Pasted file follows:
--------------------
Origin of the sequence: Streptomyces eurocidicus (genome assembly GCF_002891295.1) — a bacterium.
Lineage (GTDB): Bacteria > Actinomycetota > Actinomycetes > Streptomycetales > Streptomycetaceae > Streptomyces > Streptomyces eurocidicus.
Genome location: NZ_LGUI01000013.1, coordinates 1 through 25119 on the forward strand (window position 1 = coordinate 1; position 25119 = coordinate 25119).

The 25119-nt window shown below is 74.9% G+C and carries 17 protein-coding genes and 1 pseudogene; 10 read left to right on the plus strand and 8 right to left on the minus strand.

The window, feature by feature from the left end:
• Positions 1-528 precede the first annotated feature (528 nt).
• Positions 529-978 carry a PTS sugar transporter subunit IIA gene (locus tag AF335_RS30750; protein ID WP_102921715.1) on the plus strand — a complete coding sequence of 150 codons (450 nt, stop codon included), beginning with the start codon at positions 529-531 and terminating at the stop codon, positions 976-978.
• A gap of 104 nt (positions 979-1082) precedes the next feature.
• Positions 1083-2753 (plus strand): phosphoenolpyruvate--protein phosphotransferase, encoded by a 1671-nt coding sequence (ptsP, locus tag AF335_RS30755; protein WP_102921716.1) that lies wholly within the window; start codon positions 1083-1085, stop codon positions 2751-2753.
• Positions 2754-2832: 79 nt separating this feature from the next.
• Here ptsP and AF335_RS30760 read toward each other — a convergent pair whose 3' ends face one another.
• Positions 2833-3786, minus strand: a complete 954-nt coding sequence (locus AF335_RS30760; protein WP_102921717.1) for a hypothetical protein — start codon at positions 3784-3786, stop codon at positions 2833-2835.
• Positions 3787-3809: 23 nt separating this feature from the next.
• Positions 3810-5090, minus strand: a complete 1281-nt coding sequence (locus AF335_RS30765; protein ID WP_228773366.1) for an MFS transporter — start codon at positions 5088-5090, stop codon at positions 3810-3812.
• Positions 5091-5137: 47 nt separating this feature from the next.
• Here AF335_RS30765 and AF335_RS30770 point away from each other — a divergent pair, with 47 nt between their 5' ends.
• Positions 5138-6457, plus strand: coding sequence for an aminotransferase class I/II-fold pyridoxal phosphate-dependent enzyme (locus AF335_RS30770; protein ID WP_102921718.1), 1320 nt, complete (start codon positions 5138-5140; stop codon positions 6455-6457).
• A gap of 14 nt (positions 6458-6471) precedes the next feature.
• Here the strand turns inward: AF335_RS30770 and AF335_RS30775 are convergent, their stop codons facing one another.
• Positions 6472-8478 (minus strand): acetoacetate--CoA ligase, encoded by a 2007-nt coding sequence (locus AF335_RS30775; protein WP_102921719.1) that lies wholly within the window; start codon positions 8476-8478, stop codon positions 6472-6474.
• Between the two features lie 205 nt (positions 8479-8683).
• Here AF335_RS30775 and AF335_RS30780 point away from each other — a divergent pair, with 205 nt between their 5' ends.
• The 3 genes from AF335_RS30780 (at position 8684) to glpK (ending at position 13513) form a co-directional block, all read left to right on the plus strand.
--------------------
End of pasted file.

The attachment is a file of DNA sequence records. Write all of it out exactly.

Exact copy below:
Origin of the sequence: Streptomyces eurocidicus (genome assembly GCF_002891295.1) — a bacterium.
Lineage (GTDB): Bacteria > Actinomycetota > Actinomycetes > Streptomycetales > Streptomycetaceae > Streptomyces > Streptomyces eurocidicus.
Genome location: NZ_LGUI01000013.1, coordinates 1 through 25119 on the forward strand (window position 1 = coordinate 1; position 25119 = coordinate 25119).

The 25119-nt window shown below is 74.9% G+C and carries 17 protein-coding genes and 1 pseudogene; 10 read left to right on the plus strand and 8 right to left on the minus strand.

The window, feature by feature from the left end:
• Positions 1-528 precede the first annotated feature (528 nt).
• Positions 529-978 carry a PTS sugar transporter subunit IIA gene (locus tag AF335_RS30750; protein ID WP_102921715.1) on the plus strand — a complete coding sequence of 150 codons (450 nt, stop codon included), beginning with the start codon at positions 529-531 and terminating at the stop codon, positions 976-978.
• A gap of 104 nt (positions 979-1082) precedes the next feature.
• Positions 1083-2753 (plus strand): phosphoenolpyruvate--protein phosphotransferase, encoded by a 1671-nt coding sequence (ptsP, locus tag AF335_RS30755; protein WP_102921716.1) that lies wholly within the window; start codon positions 1083-1085, stop codon positions 2751-2753.
• Positions 2754-2832: 79 nt separating this feature from the next.
• Here ptsP and AF335_RS30760 read toward each other — a convergent pair whose 3' ends face one another.
• Positions 2833-3786, minus strand: a complete 954-nt coding sequence (locus AF335_RS30760; protein WP_102921717.1) for a hypothetical protein — start codon at positions 3784-3786, stop codon at positions 2833-2835.
• Positions 3787-3809: 23 nt separating this feature from the next.
• Positions 3810-5090, minus strand: a complete 1281-nt coding sequence (locus AF335_RS30765; protein ID WP_228773366.1) for an MFS transporter — start codon at positions 5088-5090, stop codon at positions 3810-3812.
• Positions 5091-5137: 47 nt separating this feature from the next.
• Here AF335_RS30765 and AF335_RS30770 point away from each other — a divergent pair, with 47 nt between their 5' ends.
• Positions 5138-6457, plus strand: coding sequence for an aminotransferase class I/II-fold pyridoxal phosphate-dependent enzyme (locus AF335_RS30770; protein ID WP_102921718.1), 1320 nt, complete (start codon positions 5138-5140; stop codon positions 6455-6457).
• A gap of 14 nt (positions 6458-6471) precedes the next feature.
• Here the strand turns inward: AF335_RS30770 and AF335_RS30775 are convergent, their stop codons facing one another.
• Positions 6472-8478 (minus strand): acetoacetate--CoA ligase, encoded by a 2007-nt coding sequence (locus AF335_RS30775; protein WP_102921719.1) that lies wholly within the window; start codon positions 8476-8478, stop codon positions 6472-6474.
• Between the two features lie 205 nt (positions 8479-8683).
• Here AF335_RS30775 and AF335_RS30780 point away from each other — a divergent pair, with 205 nt between their 5' ends.
• The 3 genes from AF335_RS30780 (at position 8684) to glpK (ending at position 13513) form a co-directional block, all read left to right on the plus strand.